How it works: organic synthesis

Organic synthesis

Organic synthesis is a branch of chemical synthesis concerned with constructing organic molecules. A one- or two-step sequence for a simple modification of a molecule is not that difficult to deduce but there is often more than one effective procedure that leads to the desired product. This is even more the case with increasing sequence length and growing complexity of target molecules. With so many possibilities, a chemist needs to carefully analyse the options regarding scope, constraint and limitations of each individual step, while keeping the overall pathway in mind. Indeed, one single choice made at the beginning may interfere with a reaction many steps further down the path. In fact, the more steps required to synthesise a molecule, the more the pathways resemble a maze. Sometimes, not even the easiest step in theory also works under laboratory conditions. E.J. Corey brought a more formal approach to designing a chemical synthesis and formulated a technique known as retrosynthetic analysis for which he won the Nobel Prize in Chemistry 1990. Recent research aims at computer-assisted synthetic analysis and design, which is becoming ever more efficient and accurate by using machine learning.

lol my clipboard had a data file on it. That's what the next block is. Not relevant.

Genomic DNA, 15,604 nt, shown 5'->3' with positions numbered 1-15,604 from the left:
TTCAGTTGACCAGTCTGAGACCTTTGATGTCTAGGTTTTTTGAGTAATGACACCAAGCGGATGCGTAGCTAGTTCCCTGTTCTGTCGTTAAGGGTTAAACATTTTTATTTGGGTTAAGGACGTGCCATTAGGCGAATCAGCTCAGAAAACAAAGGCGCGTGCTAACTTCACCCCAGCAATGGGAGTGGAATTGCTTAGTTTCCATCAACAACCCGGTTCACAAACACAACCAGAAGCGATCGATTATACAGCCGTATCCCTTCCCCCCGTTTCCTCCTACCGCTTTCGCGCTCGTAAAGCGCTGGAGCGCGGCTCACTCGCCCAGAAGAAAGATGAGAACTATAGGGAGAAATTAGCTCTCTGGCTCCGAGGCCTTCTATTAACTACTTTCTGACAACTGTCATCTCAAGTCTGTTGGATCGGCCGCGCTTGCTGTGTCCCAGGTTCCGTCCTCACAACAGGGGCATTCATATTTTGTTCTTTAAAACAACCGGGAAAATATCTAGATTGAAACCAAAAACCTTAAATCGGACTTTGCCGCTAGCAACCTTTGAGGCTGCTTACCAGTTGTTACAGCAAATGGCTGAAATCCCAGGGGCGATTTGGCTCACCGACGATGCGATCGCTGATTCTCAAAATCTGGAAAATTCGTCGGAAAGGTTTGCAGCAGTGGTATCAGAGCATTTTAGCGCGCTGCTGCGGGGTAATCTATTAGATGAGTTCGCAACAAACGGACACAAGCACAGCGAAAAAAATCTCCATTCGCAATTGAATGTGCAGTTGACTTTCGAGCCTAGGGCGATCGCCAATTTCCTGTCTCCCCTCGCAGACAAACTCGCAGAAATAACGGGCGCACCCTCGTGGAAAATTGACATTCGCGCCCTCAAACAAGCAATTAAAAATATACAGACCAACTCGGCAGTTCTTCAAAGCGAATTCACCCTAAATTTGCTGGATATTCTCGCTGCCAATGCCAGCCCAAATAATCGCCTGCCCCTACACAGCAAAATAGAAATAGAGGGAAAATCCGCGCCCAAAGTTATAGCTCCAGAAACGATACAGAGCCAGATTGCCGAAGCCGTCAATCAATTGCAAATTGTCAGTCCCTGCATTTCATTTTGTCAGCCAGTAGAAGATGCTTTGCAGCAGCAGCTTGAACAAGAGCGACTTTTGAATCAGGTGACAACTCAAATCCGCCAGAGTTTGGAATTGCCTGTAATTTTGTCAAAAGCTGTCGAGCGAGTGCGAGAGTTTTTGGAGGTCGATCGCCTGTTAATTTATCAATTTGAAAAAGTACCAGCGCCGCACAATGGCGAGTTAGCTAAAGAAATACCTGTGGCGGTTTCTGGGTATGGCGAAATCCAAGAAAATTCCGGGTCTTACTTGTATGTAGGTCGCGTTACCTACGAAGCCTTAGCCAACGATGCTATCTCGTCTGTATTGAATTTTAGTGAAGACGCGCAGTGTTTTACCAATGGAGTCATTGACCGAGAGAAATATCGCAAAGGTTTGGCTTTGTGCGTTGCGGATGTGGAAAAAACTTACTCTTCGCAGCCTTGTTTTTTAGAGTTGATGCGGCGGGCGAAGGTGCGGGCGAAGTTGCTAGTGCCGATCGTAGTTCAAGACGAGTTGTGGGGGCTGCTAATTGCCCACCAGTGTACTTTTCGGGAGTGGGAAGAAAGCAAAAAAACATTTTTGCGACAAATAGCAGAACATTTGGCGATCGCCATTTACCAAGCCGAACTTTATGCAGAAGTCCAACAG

Furthermore, an organic synthesis does not need to be linear but can consist of several key pieces that are combined for the final product. This so-called “convergent synthesis” has the advantage of generating a higher yield. Not only should a synthesis be feasible in the lab, it should theoretically be as short and high-yielding as possible, while keeping the chemistry and lab work simple and the cost low. In practice, a balance needs to be found between these aspects in order, for example, to lead to a longer but higher-yielding synthesis.

As for what happens in the lab, time is spent not only on setting up reactions and following their course, but also on isolating and purifying the reaction product. When working with dye molecules, the isolation procedure can be quite colourful (see picture above).

Céline Schuppisser
NCCR TransCure PhD student in J.-L. Reymond group